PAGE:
An exceptionally structured debut feature from Australian television veteran Garth Davis, the uplifting and remarkably subtle Lion takes bold chances with its story of one man’s search for his true identity.
As a child in 1986, Saroo Khan (played by Sunny Pawar as a tyke and Dev Patel as an adult) gets lost and abandoned at a train station, separating him from the his mother and brother. After accidentally boarding a train about to leave the station, he travels alone for two days across the country where he’s seen as an orphan at his final destination because he speaks Hindu and not Bengali. After a year passes in an orphanage and his mother can’t be located, he’s sent to Tasmania to live with a pair of loving, adoptive parents (Nicole Kidman and David Wenham). As an adult, Saroo appreciates his new life, but still feels like a lost boy. Through use of Google Earth, research of train patterns, and calculating how fast he would have travelled on that fateful day during his childhood, Saroo begins a lengthy, years long quest to find where he came from, while nagging questions about his family begin to eat away at him and threaten to destroy his otherwise healthy relationship with his supportive American girlfriend (Rooney Mara).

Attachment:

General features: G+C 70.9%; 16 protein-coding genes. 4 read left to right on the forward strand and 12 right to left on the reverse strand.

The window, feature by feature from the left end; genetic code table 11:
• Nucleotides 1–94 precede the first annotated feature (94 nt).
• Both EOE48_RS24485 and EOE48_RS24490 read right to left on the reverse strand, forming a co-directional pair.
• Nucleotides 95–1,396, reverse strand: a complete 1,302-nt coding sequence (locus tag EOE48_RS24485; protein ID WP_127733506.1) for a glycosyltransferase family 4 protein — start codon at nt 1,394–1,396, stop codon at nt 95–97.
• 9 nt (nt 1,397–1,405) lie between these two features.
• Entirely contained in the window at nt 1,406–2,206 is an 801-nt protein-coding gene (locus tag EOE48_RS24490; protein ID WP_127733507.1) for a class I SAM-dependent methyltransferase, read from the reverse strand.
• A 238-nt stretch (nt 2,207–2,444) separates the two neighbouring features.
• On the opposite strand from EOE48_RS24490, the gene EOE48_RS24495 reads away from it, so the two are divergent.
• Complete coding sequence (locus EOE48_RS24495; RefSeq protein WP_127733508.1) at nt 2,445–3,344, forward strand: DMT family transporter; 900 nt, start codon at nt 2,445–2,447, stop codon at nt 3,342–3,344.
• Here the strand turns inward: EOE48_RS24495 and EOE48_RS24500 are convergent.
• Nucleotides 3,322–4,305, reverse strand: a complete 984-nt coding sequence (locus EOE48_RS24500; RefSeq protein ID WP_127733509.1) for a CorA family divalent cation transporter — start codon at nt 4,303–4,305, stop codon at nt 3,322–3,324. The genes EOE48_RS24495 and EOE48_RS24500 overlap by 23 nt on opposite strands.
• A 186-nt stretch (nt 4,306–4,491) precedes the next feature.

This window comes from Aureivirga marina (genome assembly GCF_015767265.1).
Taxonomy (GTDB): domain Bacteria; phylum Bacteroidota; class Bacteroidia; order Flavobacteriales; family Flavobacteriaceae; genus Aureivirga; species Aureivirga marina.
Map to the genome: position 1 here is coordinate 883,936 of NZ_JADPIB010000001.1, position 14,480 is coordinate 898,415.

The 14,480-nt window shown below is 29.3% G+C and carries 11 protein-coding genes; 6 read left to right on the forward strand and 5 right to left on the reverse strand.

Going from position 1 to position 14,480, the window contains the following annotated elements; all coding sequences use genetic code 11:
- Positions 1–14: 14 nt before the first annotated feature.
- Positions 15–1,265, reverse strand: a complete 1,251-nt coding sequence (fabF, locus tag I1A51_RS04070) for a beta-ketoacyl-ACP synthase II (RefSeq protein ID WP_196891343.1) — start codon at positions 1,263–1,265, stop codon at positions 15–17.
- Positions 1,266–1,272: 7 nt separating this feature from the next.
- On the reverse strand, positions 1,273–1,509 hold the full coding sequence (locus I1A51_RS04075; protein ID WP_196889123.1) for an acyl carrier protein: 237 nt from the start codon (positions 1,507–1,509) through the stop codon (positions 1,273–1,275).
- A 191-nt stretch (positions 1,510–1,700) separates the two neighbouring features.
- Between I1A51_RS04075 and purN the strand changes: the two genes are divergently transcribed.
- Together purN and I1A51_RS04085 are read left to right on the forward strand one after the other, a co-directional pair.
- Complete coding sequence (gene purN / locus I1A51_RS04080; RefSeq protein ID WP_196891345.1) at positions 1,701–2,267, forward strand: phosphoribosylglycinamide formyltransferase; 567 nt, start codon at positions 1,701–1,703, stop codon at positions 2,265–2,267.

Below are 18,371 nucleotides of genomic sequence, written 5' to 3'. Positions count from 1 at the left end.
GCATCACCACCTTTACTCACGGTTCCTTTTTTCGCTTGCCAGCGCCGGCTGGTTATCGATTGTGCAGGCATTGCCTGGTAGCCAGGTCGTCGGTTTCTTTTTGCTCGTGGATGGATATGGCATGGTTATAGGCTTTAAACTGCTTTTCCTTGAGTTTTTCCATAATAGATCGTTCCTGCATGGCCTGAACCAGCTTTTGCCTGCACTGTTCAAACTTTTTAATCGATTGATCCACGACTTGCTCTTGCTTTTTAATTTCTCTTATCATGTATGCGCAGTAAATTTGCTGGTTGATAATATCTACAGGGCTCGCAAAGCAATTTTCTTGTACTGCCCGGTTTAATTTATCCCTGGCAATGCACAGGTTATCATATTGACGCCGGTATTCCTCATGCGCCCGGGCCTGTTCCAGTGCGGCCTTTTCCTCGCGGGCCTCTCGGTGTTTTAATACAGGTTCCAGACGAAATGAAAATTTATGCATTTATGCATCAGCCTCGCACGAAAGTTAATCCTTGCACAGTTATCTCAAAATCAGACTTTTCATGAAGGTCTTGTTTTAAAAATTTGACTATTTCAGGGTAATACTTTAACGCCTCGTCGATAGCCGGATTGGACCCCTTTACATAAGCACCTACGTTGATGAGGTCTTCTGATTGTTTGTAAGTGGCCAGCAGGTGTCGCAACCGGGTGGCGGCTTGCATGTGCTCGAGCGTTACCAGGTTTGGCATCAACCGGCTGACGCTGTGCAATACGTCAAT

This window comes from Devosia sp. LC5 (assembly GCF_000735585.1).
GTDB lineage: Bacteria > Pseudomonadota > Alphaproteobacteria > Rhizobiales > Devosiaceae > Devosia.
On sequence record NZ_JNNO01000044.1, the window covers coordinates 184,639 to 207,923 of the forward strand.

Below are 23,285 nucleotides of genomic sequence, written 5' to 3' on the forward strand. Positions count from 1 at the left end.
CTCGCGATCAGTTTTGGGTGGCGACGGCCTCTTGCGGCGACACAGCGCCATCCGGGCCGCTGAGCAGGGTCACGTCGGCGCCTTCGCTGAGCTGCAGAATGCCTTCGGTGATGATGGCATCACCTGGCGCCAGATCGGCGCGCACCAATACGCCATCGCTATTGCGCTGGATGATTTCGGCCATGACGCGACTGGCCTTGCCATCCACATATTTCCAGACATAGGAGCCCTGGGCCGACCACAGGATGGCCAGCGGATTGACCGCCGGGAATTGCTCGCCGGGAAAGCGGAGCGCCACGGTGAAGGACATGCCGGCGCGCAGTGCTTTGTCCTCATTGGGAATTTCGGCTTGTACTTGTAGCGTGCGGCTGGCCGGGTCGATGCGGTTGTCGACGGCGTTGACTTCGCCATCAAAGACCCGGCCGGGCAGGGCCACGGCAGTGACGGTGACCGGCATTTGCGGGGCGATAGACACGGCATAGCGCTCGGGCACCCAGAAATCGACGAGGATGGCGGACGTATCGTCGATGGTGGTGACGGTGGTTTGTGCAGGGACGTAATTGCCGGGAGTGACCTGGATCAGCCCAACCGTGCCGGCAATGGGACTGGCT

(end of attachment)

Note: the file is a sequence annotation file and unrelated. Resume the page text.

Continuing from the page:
It’s a story divided into two parts, with Davis and screenwriter Luke Davies spending a lot of the first hour alongside Pawar as young Saroo tries to navigate the dangerous life of a child on the streets of India. It’s harrowing, wrenching stuff that informs the rest of the film before the remarkable child actor hands things off to Patel.
When the story shifts to 2008 and adult Saroo’s quest for closure, Patel commands the screen and delivers the best performance of his career. People often talk about actors who “disappear into their roles,” but Patel’s performance is like watching a man disappear. His existential and melancholic malaise grows, and he answers the film’s ultimate questions about privilege through his performance.